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Top 12 hikes of ’12!


Deep Creek from the Pacific Crest Trail
Deep Creek from the Pacific Crest Trail
Big Cienega Trail on the way to Mt. Islip
Big Cienega Trail on the way to Mt. Islip
Ocean view from the Trans Catalina Trail
Ocean view from the Trans Catalina Trail

Greetings hikers, and thank you for making 2012 a successful year for the Nobody Hikes in L.A. Blog!  In addition to record-setting traffic, highlights of the year included developing a relationship with the Catalina Island Conservancy, whose generous support made possible several posts about hiking on the island; renewing our affiliation with Amazon; becoming an affiliate of Infohub; the inauguration of the NHLA image licensing store–and, of course, some great hiking trips.  In case you missed any of these, here are our twelve best hikes of 2012.  Enjoy!

#12) Cooper Canyon Falls from Cloudburst Summit.  Elusive Cooper Canyon Falls can be reached from several trailheads.  The most common approach is from Buckhorn Campground, but this 7-mile route showcases some of the Angeles National Forest’s great high country, and provides a great workout.

#11) Pinnacles.  This short but steep hike in the western San Bernardinos showcases some outlandish geology and provides great views of the San Gabriels, the high desert and more.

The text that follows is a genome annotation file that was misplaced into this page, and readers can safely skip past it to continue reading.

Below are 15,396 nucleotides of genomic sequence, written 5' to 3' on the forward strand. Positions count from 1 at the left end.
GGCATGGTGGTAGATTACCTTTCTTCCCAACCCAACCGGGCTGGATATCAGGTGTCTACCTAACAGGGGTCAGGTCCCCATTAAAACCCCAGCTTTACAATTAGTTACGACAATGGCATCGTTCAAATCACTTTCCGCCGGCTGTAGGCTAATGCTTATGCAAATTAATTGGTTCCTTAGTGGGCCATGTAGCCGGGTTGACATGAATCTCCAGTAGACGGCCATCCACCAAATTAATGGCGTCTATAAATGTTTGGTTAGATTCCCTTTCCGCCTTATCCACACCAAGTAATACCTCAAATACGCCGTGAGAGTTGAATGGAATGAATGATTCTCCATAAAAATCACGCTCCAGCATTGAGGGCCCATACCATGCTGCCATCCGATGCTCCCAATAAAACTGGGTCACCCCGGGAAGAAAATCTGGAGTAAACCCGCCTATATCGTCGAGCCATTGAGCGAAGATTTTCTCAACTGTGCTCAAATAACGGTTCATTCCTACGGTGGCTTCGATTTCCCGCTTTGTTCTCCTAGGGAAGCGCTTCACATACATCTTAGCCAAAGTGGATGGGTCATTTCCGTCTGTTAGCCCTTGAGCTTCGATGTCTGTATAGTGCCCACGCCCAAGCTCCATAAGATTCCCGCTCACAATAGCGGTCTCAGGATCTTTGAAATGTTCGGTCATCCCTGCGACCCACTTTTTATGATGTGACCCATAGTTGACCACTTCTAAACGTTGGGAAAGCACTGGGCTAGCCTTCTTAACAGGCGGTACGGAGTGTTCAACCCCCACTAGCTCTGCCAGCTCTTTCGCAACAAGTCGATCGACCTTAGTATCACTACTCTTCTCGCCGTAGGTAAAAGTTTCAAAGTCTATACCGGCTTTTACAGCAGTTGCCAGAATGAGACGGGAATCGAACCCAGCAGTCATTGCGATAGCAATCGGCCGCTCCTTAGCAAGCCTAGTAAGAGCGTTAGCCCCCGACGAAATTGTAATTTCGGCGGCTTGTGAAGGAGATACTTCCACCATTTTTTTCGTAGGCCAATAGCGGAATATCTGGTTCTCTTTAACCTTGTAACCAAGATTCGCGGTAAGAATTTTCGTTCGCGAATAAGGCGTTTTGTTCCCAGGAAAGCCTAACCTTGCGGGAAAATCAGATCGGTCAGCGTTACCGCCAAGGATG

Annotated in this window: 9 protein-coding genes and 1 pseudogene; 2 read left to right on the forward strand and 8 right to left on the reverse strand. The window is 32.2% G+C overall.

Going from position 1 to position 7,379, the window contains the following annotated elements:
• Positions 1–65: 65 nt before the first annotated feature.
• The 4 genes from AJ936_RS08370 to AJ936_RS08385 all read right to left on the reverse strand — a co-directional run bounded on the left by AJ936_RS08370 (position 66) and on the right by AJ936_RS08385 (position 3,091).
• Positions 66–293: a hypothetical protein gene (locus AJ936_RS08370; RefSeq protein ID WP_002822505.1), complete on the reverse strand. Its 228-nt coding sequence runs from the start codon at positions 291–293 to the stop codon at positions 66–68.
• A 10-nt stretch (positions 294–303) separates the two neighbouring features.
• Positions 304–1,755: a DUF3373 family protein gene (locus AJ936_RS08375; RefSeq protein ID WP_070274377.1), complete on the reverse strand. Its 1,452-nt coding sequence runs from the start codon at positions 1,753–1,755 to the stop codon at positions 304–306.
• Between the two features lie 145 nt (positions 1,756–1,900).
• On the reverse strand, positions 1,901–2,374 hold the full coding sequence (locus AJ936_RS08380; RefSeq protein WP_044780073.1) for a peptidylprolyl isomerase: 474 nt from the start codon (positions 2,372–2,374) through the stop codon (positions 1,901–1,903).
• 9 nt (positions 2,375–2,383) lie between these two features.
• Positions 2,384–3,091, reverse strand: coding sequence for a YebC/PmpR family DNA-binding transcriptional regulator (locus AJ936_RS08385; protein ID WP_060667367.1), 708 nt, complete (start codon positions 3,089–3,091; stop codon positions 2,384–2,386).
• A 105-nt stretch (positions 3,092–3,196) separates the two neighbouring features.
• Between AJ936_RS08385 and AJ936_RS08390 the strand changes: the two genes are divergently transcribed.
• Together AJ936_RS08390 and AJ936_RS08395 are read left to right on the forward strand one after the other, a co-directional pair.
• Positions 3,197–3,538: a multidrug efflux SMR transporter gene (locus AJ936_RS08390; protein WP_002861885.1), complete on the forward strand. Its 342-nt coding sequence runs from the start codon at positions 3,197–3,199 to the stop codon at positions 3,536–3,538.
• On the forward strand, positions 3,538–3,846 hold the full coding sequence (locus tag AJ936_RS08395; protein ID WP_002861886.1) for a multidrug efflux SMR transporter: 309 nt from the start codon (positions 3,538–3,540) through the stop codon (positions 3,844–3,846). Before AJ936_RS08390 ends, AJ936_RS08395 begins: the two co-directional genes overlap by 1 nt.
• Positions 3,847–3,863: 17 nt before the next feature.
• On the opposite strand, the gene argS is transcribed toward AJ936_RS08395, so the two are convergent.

#10) Mt. Waterman.  For a moderate effort, the climb up Mt. Waterman yields great mountain and city views.

#9) La Jolla Valley Loop.  This is one of the best-kept secrets of the Santa Monica Mountains.  Not many people know about the Chumash Trail in Point Mugu State Park, and while it may test the resolve of some hikers, it serves as a portal to some of the best scenery in the area.

#8) Indian Truck Trail.  Hikers looking to build their endurance won’t want to miss this trip, which climbs 7 miles and 2,600 feet from Corona to Main Divide Road.  Great mountain and canyon views along the way make the effort worthwhile.

#7) Deep Creek.  This beautiful hike near Lake Arrowhead has a little bit of everything: a peaceful stream, dramatic mountain views, geology and more.

#6) Silver Peak.  This remote summit in the northeastern corner of the San Bernardino National Forest might not be a household name, but for hikers willing to make the trip, the rewards are plentiful.  Desert views, mountain views, mine shafts and a steep climb through a canyon on a cable are among the highlights.

#5) Mt. Islip from Crystal Lake.  This seminal Angeles National Forest peak can also be reached from the north, but the south approach is more challenging and arguably more scenic.

#4) East End Loop and Lone Tree Point on Catalina Island.  This 13-mile epic can be done entirely on foot from Avalon.  Highlights include stunning ocean vistas, aerial views of the town and a LOT of climbing.

#3) Stonewall Peak.  One of San Diego County’s best hikes, Stonewall provides incredible views of the Cuyamaca, Laguna and Palomar ranges.  Although it’s a drive from Orange and Los Angeles Counties, it’s well worth a visit.

#2) Mt. Wilson Loop.  Along with Baldy, Mt. Wilson is one of the San Gabriels’ most famous summits, and this great loop from Chantry Flats is one of the most scenic and challenging routes.

#1) Red Tahquitz.  If you want great desert and mountain views, a green valley, interesting geology and serene pine forests, you’d probably have to do several different hikes, right?  Actually, all of the above can be found on Red Tahquitz, a challenging and incredibly scenic hike–and the best one to be posted on NHLA in 2012.

We’d like to thank all of our readers for their support and interest, and we wish everyone a successful and happy 2013 – on and off the trails!

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